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81 posts in 1156 days

#4 posted 10-06-2017 04:23 PM

Msinc, good info. How do you judge the amount of Japan drier to add? I assume it’s just “feel”. What type of sprayer are you using. Thanks for the previous info I’ll see where I can get this.

-- TomB

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567 posts in 1425 days

#5 posted 10-07-2017 02:01 AM

Msinc, good info. How do you judge the amount of Japan drier to add? I assume it s just “feel”. What type of sprayer are you using. Thanks for the previous info I ll see where I can get this.

- tomb8

Sorry for the delay…been a little busy. It doesn’t take a lot of Japan drier. The way this stuff works, as I understand it, is that it rises to the surface in a very thin coat after the item is coated/sprayed. It blocks ambient air {and I assume its moisture content too} from contacting the very surface of the finish. When air is allowed to contact the finish that very outside part that gets “air” contact is very slow to dry and that is what stays sticky. You don’t need much because the drier just forms a thin protective coat. In terms of amount I only use like a teaspoon to the pint. The Japan drier I have is rather dark brown in color and it can further darken the finish if you use too much. Because it separates and rises to the top I don’t believe having too much will necessarily hurt the finish.
It is very similar to “surface agent” used with fiberglass or gel-coat to prevent that sticky surface. In order for these finishes to solidify {dry} and not be sticky they must not contact air.
One of the things nice about Tru-Oil is that it can be applied with a brush, a rag or sponge, your finger or spray. I use a siphon type spray gun because it atomizes the finish better and I am able to get a high gloss, glass like finish this way. I wipe or brush it on to fast build a thicker coat and spray the final coat.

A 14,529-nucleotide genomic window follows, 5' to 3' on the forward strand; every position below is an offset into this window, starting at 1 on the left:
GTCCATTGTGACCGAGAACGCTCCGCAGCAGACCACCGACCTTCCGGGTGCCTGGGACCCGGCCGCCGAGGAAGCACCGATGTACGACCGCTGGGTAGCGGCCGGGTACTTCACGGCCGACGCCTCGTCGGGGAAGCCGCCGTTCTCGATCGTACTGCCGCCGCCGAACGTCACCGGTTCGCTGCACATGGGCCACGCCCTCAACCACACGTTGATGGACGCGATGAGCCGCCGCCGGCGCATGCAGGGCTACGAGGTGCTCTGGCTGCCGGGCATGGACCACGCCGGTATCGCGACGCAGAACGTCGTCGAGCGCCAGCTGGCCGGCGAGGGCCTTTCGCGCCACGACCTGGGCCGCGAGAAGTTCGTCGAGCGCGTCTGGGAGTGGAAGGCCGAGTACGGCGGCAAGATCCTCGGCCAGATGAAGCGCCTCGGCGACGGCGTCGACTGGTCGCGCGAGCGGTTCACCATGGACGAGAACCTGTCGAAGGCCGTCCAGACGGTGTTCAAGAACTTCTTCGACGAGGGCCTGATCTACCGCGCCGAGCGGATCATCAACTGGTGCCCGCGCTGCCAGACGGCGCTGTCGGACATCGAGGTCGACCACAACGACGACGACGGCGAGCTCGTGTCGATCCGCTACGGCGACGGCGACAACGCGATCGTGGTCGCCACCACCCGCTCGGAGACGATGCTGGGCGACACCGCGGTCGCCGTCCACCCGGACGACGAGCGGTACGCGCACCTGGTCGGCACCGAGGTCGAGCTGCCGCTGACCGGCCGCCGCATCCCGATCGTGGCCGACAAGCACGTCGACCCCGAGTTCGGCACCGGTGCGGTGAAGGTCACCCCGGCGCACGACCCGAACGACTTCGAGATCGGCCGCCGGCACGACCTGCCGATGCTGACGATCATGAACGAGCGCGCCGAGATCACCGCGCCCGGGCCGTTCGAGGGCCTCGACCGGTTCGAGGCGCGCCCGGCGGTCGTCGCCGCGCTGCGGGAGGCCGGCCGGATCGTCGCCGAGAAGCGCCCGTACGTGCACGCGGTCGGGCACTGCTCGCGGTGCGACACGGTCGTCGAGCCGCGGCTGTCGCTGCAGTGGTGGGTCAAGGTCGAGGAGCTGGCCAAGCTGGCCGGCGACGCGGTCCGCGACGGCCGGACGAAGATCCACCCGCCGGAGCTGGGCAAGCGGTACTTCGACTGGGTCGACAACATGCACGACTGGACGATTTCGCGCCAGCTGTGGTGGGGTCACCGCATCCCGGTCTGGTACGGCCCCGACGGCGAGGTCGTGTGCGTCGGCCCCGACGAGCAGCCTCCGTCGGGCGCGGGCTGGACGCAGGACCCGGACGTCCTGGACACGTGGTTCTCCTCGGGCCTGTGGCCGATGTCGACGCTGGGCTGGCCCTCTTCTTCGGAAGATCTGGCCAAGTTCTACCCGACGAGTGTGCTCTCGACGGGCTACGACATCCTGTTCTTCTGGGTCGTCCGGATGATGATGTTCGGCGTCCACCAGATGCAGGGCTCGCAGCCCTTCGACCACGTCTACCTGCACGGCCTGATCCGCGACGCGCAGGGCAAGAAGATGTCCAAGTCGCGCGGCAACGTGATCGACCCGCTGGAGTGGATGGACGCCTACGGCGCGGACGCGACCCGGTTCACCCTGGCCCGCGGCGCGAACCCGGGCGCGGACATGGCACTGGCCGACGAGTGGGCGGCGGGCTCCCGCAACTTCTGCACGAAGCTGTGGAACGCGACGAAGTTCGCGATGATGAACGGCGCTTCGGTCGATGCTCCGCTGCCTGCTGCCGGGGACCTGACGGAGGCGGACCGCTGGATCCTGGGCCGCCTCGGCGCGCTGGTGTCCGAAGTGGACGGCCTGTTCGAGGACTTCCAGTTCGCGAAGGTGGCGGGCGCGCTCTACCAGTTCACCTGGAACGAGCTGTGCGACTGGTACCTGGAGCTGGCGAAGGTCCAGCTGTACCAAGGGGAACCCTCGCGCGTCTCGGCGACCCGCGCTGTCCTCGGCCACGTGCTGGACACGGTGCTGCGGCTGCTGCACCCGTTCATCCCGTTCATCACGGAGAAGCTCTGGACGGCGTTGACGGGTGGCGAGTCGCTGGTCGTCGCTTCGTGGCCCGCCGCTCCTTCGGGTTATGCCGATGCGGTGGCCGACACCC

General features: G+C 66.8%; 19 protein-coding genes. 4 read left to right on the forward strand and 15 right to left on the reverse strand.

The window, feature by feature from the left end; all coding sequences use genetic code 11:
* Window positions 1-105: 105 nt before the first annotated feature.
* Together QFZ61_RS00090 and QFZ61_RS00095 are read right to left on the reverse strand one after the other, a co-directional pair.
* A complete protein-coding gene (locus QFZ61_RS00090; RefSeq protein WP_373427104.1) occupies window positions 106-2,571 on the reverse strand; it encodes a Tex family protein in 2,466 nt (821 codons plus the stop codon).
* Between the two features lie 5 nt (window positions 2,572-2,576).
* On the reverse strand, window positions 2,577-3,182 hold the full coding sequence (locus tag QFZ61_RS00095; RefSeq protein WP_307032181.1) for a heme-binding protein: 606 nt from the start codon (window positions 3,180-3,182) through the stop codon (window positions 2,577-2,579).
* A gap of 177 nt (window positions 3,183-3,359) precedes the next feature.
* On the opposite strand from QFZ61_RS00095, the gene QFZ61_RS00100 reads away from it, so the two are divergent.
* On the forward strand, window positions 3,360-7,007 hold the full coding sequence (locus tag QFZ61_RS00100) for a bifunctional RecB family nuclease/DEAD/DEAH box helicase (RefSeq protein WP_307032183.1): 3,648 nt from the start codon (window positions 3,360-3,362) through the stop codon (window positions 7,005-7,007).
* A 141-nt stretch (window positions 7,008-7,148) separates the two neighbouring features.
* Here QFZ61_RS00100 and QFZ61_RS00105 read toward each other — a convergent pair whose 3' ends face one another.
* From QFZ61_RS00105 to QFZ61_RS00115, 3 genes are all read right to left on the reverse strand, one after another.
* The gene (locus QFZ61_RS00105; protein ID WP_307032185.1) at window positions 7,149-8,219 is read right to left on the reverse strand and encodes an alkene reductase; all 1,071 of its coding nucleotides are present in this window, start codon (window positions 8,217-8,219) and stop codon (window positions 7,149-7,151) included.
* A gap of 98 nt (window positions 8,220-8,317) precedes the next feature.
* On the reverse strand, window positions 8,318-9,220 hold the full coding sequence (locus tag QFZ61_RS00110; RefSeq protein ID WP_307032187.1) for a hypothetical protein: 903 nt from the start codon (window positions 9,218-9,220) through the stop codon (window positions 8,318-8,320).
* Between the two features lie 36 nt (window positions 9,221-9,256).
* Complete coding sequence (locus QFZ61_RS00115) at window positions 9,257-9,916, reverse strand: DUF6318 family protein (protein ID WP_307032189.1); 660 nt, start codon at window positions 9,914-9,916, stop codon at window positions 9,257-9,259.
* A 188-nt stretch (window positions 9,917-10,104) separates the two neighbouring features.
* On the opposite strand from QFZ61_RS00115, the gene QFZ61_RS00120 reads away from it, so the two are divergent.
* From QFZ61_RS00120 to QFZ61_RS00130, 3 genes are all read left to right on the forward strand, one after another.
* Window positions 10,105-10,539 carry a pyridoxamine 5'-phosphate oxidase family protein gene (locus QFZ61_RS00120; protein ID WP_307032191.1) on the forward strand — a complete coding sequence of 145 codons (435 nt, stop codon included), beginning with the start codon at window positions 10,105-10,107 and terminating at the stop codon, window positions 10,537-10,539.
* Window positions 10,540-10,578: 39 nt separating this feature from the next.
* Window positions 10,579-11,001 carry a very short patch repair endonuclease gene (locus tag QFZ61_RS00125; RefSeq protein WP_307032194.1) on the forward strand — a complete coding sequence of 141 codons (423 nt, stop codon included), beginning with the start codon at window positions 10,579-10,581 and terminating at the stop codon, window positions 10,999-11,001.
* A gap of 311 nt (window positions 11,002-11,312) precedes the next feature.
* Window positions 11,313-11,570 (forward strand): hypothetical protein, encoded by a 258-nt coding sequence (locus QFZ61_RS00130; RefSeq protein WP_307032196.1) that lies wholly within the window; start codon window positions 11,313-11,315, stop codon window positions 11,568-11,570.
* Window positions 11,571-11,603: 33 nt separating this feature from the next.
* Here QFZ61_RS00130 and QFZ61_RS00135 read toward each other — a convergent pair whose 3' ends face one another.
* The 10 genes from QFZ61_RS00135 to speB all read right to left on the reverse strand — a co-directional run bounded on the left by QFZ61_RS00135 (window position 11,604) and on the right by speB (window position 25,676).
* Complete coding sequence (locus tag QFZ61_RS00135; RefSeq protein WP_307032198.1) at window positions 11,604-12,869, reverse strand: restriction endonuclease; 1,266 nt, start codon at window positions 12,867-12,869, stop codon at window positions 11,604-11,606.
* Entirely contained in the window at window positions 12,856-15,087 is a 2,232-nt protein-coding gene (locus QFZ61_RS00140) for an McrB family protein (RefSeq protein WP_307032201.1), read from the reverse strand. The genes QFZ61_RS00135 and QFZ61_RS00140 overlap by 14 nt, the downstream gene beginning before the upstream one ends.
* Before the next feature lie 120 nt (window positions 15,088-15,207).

Tru-Oil is nice for things like gun stocks because you can apply it lightly and have the appearance of a military oil finish, you can build it up and spray it to a very high wet glossy shine or buff it flat with a rubbing compound and hard flannel pad for a hand rubbed “London Oil” finish.
They offer a spray can and if you let hot water run on the can and shake it to warm up the contents you can get it to wet out perfectly too. Typically I buff the item being finished with #0000 superfine steel wool and hit it with a tack cloth before I spray. I should add that some of the new better grade HVLP guns are easily capable of producing a very fine well atomized spray and resultant high gloss too, but they are high dollar. I find that a cheap siphon gun will get the job done for way less money. When you first apply this with a gun or spray can it will appear like you have it too thick or it will look unlevel, don’t worry, if it was warmed up first it will soon flow out nice and smooth.
I have to say that I cannot take credit for the warming tip…that came directly from a very helpful tech at Birchwood-Casey.